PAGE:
Courtesy of Unsplash
When I started out with the idea to talk to students around the world, in public and private schools, about their experiences as students during COVID-19, I am not sure what I expected. I guess I thought that most people’s experiences would be somewhat similar to my own. As I write this, I recognize how ignorant it was for me to feel this way.
Now, looking over the interviews, I see that everybody’s experience with school during COVID-19 has not been the same. Granted, I have not done a major research project, but I did not expect to learn that a private school in Washington, D.C. is breaking down walls between classrooms to create larger spaces, or that students in a school in Italy do not have to wear masks when they sit at their desks.
Some students have not always been at WCHS. Sophomore Jonathan Bensoul recently relocated from Orange County, Calif and his previous school didn’t put as much emphasis on academics in the spring. This is in contrast to WCHS, which he feels has been more academically challenging to make sure that students are not overwhelmed when schools open back up.
“WCHS is more prepared for stuff like this and gives a heavier workload, helping students to get back into the rhythm of school,” Bensoul said.
Last year, Orange County Public Schools decided to suspend in-person classes until COVID-19 cases decreased. Fast forward six months or so in the Washington, D.C. metro area where The Field School’s main priority is bringing students back to school.
“My school has knocked down a lot of walls to make classrooms bigger and also fixed the ventilation systems to accommodate more kids in a safer environment,” said Brooke Goldberg, a sophomore at The Field School.
Dealing with this pandemic has pushed many people to think creatively about their home and office spaces. I am one of those people who has made changes to improve my work/personal space. With my desk and bed in the same room, I began to feel as if the walls were closing in on me, so I decided to move my desk into my eldest sister’s room (which is unoccupied, since she is at college). Now I call it my makeshift office and I feel less claustrophobic! Lots of students and teachers are adapting to more time at home, which now doubles as their office and their classroom.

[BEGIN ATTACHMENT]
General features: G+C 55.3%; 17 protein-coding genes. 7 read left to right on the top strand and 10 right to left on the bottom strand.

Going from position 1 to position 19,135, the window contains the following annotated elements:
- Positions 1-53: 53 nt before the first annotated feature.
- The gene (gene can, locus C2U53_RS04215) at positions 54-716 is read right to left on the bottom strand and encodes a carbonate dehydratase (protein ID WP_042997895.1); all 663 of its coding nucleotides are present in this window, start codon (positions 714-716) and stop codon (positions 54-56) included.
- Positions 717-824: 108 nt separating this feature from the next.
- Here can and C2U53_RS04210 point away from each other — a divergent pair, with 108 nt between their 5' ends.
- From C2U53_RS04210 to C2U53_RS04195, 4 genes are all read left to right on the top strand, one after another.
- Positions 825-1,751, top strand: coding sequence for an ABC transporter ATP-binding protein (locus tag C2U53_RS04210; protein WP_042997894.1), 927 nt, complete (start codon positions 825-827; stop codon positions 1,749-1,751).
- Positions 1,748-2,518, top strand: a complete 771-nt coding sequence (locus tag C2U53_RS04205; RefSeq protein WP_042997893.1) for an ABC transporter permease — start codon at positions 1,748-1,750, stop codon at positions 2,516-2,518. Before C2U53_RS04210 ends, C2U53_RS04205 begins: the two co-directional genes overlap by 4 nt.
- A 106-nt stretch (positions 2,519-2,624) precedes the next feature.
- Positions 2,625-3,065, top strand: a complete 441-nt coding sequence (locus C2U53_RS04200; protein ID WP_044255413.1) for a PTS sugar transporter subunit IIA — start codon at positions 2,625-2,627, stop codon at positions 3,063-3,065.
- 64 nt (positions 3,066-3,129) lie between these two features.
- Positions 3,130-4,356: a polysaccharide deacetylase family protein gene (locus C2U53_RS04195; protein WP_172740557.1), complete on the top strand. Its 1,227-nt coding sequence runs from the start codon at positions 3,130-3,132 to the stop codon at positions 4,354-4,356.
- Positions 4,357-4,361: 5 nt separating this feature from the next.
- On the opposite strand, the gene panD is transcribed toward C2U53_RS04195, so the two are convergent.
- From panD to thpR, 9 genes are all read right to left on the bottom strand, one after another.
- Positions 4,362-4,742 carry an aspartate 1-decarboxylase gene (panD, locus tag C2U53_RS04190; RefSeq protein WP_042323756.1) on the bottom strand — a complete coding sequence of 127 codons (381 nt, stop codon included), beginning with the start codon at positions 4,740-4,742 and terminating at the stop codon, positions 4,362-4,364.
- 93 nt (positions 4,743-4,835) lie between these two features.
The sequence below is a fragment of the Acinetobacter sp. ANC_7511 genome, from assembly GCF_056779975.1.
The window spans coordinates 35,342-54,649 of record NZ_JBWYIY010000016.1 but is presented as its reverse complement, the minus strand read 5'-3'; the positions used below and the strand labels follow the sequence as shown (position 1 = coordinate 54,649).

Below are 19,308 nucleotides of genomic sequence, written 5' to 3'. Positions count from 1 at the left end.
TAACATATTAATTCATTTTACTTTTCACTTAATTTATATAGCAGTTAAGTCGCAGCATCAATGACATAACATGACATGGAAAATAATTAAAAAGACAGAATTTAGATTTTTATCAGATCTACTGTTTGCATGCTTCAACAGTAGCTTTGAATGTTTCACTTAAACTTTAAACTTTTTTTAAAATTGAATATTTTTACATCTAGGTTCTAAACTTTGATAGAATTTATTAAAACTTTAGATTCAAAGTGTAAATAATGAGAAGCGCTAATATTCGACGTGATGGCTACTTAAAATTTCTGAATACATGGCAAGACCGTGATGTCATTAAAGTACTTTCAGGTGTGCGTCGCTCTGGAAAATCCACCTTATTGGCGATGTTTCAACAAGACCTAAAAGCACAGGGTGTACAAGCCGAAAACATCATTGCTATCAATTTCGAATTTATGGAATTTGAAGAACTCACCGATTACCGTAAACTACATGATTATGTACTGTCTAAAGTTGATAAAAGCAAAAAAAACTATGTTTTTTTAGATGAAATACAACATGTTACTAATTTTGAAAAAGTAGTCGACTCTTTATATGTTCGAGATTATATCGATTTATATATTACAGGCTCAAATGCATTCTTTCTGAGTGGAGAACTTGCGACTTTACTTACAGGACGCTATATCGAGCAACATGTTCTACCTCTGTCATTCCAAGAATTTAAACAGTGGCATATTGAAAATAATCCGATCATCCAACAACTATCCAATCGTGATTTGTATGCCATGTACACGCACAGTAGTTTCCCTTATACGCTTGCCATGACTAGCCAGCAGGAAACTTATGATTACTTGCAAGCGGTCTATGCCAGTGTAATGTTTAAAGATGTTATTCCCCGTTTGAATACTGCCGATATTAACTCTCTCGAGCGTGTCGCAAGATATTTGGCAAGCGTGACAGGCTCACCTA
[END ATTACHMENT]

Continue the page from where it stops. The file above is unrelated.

WCHS junior Ava Vorabhanda wishes that we could go back to school, but understands the urgency to stay at home and continue virtual learning.
“I feel like people keep saying ‘You are going off to college. Where do you want to go? What do you want to do?’ This reminds me that high school is almost finished, and so I want to spend time making memories and enjoying being home while I can,” Vorabhanda said. “However, obviously now what I can do with people is really limited, which is a bummer since next year is my senior year.”
Even so, some students are back in the classroom full time. Take, for example, high schooler Jade Ghiaroni, a student at a public school in a suburban London borough called Barnet. Ghiaroni rides London’s famous double-decker bus to get to school by 8:45 a.m.
“I got to choose if I wanted to wear a mask to school in the beginning of COVID-19,” Ghiaroni said. “However, a few days ago [before this interview], my school told us that we have to wear them since cases in London have risen. My school has not yet fully enforced the rule, and as of now we have to wear masks in the hallways, but we don’t have to wear them in the classrooms.”
Maybe it is just me, but whenever I see a movie or tv show where people are touching these days, I flinch and think to myself “Hello, please move to be six-feet apart!” Learning that other countries are returning to school full-time makes me feel weirdly uncomfortable. Why is her school open and my school closed?
It is interesting that some students who live in countries that got hit badly in the spring with COVID-19 cases seem to be the most laissez-faire about COVID-19 now. Maybe these countries are ruled by a kakistocracy (the least suitable government), but I do not think that is the case.
“Last spring, we all did virtual school since we were in a complete lockdown. For me personally it was not too good because learning felt so distant that I couldn’t really follow the class,” Clarice Medici, a 17-year-old student living in the Italian region of Calabria, said. “This year, my particular school started with normal lessons. This happened because my school is very small. My whole high school is around 100 kids.”
Italy and France were among the countries where citizens were not allowed to leave their homes without a permission note. It gives me hope that countries who did not allow their citizens to go outside are now letting students take off their masks as soon as they sit down in the classroom.
We will not know for a long time whose reaction was better, or which high schools did a better job preparing. All I can say is that the whole world is desperately trying to reach – hindsight is 2020.